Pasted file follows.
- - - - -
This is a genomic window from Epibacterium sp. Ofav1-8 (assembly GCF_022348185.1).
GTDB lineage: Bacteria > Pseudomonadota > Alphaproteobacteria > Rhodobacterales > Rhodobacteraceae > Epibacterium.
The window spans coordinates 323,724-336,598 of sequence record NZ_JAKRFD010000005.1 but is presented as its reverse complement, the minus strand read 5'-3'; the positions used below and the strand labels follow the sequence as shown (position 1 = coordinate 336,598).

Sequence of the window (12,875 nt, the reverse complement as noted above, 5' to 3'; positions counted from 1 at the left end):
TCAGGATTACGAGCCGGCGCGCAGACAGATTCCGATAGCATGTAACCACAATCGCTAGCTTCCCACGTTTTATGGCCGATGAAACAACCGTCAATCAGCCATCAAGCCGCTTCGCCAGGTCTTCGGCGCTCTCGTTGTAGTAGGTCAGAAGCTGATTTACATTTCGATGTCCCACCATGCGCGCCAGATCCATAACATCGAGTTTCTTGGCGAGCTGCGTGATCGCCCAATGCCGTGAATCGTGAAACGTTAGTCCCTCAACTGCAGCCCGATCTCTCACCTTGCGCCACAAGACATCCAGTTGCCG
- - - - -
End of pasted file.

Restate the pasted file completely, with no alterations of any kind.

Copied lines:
This is a genomic window from Epibacterium sp. Ofav1-8 (assembly GCF_022348185.1).
GTDB lineage: Bacteria > Pseudomonadota > Alphaproteobacteria > Rhodobacterales > Rhodobacteraceae > Epibacterium.
The window spans coordinates 323,724-336,598 of sequence record NZ_JAKRFD010000005.1 but is presented as its reverse complement, the minus strand read 5'-3'; the positions used below and the strand labels follow the sequence as shown (position 1 = coordinate 336,598).

Sequence of the window (12,875 nt, the reverse complement as noted above, 5' to 3'; positions counted from 1 at the left end):
TCAGGATTACGAGCCGGCGCGCAGACAGATTCCGATAGCATGTAACCACAATCGCTAGCTTCCCACGTTTTATGGCCGATGAAACAACCGTCAATCAGCCATCAAGCCGCTTCGCCAGGTCTTCGGCGCTCTCGTTGTAGTAGGTCAGAAGCTGATTTACATTTCGATGTCCCACCATGCGCGCCAGATCCATAACATCGAGTTTCTTGGCGAGCTGCGTGATCGCCCAATGCCGTGAATCGTGAAACGTTAGTCCCTCAACTGCAGCCCGATCTCTCACCTTGCGCCACAAGACATCCAGTTGCCG